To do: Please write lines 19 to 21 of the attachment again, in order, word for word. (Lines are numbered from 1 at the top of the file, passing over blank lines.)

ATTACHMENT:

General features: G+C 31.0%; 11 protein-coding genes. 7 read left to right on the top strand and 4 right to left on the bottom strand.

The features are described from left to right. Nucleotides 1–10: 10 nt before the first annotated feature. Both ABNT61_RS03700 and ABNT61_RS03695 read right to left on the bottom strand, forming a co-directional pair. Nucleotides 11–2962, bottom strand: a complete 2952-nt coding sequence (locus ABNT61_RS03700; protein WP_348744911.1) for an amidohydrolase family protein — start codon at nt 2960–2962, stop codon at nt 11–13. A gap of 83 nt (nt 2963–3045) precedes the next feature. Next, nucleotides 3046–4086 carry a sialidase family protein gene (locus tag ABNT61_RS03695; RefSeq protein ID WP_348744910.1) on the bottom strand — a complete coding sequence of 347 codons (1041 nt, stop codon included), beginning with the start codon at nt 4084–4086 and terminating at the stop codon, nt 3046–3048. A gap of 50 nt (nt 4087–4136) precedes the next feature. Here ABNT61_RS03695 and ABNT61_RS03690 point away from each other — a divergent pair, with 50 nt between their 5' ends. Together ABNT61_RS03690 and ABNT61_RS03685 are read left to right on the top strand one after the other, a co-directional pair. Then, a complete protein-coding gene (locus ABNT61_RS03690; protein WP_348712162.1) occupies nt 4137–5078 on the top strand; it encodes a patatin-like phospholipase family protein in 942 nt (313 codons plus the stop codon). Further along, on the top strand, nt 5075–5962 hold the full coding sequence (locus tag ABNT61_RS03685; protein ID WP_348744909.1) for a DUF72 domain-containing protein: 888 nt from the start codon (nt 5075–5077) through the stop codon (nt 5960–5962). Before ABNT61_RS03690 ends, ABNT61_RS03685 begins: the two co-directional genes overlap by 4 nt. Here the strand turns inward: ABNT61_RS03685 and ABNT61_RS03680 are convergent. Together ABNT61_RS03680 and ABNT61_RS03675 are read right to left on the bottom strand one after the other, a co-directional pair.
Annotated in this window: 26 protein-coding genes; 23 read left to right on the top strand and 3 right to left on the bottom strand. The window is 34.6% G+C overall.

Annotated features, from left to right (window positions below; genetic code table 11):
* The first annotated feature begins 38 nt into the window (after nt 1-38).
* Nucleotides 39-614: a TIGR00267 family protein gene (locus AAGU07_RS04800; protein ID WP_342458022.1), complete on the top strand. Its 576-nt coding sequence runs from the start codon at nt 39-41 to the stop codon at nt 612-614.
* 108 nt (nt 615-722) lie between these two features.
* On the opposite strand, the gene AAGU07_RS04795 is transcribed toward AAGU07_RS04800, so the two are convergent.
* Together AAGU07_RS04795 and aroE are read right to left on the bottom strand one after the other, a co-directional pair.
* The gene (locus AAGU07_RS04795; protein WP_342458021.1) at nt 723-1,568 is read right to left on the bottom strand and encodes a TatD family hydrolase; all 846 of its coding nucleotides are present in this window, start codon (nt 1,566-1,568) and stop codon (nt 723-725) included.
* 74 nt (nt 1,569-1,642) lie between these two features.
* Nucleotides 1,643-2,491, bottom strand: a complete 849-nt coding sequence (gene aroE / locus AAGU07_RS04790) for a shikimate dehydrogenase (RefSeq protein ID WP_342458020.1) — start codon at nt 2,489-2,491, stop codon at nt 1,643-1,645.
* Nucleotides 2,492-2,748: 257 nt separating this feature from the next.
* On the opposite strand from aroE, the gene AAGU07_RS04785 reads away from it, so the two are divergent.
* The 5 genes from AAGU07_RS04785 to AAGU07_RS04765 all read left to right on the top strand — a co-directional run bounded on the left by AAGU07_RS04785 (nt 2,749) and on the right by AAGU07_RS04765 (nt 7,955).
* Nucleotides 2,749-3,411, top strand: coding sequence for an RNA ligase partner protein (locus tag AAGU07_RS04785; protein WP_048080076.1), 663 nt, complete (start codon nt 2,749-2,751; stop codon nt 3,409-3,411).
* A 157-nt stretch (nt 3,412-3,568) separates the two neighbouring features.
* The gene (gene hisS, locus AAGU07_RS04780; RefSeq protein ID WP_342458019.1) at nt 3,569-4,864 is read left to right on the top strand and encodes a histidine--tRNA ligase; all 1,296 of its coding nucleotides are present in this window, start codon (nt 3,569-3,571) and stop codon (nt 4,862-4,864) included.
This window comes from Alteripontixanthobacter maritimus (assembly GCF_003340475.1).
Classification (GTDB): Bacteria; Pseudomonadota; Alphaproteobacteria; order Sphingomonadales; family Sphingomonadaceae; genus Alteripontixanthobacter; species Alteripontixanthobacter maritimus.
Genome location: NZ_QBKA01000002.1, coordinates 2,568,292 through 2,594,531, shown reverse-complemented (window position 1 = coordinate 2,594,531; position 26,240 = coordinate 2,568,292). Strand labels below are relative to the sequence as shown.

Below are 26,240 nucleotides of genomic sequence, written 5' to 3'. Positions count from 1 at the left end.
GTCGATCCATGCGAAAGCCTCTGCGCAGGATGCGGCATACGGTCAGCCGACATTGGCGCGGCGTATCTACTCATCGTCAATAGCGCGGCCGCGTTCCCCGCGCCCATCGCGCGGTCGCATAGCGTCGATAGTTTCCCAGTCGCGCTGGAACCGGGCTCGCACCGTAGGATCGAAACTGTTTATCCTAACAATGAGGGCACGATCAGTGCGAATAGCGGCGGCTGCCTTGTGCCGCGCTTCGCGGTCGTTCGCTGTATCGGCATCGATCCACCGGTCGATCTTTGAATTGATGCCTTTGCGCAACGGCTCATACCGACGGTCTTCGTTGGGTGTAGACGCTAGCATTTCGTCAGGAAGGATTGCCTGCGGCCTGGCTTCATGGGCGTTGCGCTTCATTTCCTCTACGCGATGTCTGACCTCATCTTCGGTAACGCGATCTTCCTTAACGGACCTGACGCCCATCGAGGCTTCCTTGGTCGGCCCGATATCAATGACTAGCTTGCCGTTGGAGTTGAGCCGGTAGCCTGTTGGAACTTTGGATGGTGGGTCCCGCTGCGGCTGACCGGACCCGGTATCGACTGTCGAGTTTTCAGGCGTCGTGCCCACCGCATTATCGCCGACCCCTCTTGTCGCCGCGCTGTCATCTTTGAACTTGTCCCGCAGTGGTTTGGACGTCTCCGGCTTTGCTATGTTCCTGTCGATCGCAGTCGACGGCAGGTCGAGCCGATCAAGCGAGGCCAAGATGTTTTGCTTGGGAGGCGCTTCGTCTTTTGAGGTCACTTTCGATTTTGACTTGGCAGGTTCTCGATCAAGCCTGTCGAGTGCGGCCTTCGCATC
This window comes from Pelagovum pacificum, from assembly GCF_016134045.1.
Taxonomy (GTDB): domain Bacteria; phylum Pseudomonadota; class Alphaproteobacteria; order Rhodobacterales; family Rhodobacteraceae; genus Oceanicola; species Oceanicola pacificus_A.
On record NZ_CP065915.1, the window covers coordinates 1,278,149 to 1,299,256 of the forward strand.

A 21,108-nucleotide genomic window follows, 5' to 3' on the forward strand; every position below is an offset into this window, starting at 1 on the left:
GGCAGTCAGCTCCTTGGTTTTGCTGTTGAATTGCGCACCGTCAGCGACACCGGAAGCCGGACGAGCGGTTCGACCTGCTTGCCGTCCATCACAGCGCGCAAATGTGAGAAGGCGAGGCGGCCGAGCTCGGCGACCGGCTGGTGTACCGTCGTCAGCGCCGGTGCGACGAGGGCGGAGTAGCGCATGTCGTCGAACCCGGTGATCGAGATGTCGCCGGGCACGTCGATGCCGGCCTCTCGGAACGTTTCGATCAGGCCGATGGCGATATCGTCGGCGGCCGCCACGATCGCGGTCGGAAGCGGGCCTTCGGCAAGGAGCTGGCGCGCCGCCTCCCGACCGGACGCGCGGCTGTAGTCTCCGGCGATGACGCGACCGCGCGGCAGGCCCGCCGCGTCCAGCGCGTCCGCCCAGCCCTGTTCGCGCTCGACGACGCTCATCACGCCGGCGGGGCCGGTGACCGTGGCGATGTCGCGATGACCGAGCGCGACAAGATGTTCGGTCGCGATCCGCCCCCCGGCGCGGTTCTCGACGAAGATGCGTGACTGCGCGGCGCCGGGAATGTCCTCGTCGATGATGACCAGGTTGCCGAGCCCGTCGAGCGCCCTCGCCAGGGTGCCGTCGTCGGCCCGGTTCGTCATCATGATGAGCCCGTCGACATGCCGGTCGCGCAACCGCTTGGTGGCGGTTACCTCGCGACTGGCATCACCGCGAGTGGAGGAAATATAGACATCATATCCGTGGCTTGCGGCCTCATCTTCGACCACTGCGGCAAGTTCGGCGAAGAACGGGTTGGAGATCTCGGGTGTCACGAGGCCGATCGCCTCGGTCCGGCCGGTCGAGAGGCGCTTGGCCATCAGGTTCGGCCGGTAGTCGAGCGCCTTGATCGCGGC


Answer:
This window comes from Alteripontixanthobacter maritimus (assembly GCF_003340475.1).
Classification (GTDB): Bacteria; Pseudomonadota; Alphaproteobacteria; order Sphingomonadales; family Sphingomonadaceae; genus Alteripontixanthobacter; species Alteripontixanthobacter maritimus.
Genome location: NZ_QBKA01000002.1, coordinates 2,568,292 through 2,594,531, shown reverse-complemented (window position 1 = coordinate 2,594,531; position 26,240 = coordinate 2,568,292). Strand labels below are relative to the sequence as shown.